Solis calls for brands to experience a growing sense of urgency, to transform before it is too late. Specifically, he wants brands to act now before this urgency becomes the driving motivator of change. Because history, of course, has shown that once brands react to urgency it’s usually already too late, and he sites Kodak, Blockbuster, and Borders as prime examples.

Therefore, the answer is to start the transformation now, long before urgency begins to sound the alarms of doom.

“The whole point is to see this urgency optimistically and as an opportunity because it is time to think about it differently,” said Solis. “And that is wonderful because brands can now be responsible for historic change. The future of how we do business moving forward hasn’t been written yet.”

Moving forward, Solis wants brands to use technology to help us become human again. So far, technology has continually separated brands and customers. But Solis envisions world that uses technology to bring the two back together.Digital transformation

“Technology should be an opportunity to make business personal again,” said Solis. “So that customer experience is not just how we facilitate engagement or how we broker transactions or how we keep people coming back. It is something that we can design. It should sound like something. It should feel like something. It should look like something. Technology can become an enabler for something with a higher purpose. Because companies that focus on a higher purpose will always outperform those that only focus on the bottom line.”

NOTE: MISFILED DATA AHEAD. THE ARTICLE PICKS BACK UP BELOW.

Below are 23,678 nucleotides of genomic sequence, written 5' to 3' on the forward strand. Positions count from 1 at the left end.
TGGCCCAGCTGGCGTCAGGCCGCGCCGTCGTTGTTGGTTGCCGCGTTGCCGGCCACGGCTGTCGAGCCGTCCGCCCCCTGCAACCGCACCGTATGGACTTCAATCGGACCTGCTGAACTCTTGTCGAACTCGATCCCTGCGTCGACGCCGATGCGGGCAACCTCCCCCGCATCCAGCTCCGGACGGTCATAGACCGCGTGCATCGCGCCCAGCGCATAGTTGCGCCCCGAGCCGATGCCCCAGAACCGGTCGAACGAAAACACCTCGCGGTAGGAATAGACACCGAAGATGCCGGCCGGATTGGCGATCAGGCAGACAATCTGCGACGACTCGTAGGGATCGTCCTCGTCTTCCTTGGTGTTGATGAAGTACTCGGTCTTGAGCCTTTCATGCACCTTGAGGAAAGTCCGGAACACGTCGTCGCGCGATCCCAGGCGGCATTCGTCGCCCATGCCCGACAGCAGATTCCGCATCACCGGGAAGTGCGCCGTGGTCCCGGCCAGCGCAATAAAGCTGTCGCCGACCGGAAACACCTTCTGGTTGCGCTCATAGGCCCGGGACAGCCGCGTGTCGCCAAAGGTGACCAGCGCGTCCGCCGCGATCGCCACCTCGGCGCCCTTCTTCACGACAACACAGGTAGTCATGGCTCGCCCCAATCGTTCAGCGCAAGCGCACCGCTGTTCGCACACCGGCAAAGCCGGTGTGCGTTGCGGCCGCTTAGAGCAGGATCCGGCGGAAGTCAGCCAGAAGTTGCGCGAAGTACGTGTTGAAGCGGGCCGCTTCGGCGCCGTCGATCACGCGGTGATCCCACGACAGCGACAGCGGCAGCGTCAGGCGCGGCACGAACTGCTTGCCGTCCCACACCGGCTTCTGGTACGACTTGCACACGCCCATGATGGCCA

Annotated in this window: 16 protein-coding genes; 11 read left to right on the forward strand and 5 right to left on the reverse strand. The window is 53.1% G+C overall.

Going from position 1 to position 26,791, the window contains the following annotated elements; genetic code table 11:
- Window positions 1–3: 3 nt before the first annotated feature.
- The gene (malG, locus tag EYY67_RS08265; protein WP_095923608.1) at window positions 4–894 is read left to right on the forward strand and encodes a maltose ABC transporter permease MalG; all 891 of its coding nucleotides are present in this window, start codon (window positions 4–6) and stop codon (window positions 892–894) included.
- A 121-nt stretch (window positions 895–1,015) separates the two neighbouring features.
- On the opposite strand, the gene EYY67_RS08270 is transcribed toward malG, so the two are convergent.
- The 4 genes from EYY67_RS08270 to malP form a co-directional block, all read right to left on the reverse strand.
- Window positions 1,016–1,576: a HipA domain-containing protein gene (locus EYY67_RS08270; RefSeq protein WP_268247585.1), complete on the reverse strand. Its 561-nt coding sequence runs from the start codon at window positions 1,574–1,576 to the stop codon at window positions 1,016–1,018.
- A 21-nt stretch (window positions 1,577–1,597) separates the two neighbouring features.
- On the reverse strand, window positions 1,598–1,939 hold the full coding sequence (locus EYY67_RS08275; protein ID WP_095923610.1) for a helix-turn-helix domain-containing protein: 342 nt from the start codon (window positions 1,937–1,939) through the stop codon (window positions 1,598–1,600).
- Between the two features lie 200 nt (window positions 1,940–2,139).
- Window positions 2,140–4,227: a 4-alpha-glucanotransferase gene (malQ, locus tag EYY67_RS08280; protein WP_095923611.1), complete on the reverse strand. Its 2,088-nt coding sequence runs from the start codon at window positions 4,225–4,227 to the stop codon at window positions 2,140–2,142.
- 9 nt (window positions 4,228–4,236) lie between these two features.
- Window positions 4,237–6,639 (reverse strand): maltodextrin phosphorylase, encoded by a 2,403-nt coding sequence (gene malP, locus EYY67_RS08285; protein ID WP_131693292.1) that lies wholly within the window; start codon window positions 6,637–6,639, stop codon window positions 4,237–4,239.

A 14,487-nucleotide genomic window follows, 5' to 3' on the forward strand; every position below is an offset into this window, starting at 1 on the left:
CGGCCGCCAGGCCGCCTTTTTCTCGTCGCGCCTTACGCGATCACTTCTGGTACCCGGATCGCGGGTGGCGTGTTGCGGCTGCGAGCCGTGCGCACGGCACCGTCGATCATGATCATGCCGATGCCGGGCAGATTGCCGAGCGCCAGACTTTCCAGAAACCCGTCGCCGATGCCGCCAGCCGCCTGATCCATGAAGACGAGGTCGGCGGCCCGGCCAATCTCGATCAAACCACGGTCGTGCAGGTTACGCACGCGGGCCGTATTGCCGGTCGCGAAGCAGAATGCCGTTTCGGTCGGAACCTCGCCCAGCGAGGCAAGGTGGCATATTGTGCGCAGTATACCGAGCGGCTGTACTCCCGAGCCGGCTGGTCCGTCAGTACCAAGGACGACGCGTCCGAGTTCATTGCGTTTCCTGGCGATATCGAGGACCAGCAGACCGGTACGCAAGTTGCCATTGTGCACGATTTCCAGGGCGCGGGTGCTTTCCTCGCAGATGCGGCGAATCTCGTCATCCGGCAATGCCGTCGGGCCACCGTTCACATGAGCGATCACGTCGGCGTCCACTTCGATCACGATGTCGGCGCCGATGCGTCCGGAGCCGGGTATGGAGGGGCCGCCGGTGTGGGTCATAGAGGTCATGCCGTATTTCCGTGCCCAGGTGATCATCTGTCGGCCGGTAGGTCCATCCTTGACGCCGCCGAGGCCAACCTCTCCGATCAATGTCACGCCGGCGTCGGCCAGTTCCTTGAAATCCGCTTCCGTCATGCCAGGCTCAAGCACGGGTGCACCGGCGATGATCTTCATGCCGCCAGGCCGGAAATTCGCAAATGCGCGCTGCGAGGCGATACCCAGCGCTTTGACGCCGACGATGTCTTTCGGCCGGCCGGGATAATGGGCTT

Technology was supposed to unite us. Instead it continues to isolate us. And even though many brands are investing in customer-facing technologies, it does not necessarily mean that customer experiences are any more customer-centric. But technology can still bring experiences to life. Instead of information or systems architects, for example, Solis calls for experience architects.

“Experience is now so important that it becomes the brand,” Solis continued. “Experiences, when they are felt and shared, influence others, and people are willing to spend more money with a brand if they believe they are going to have a great experience. And believe it or not, brands do not prioritize that.”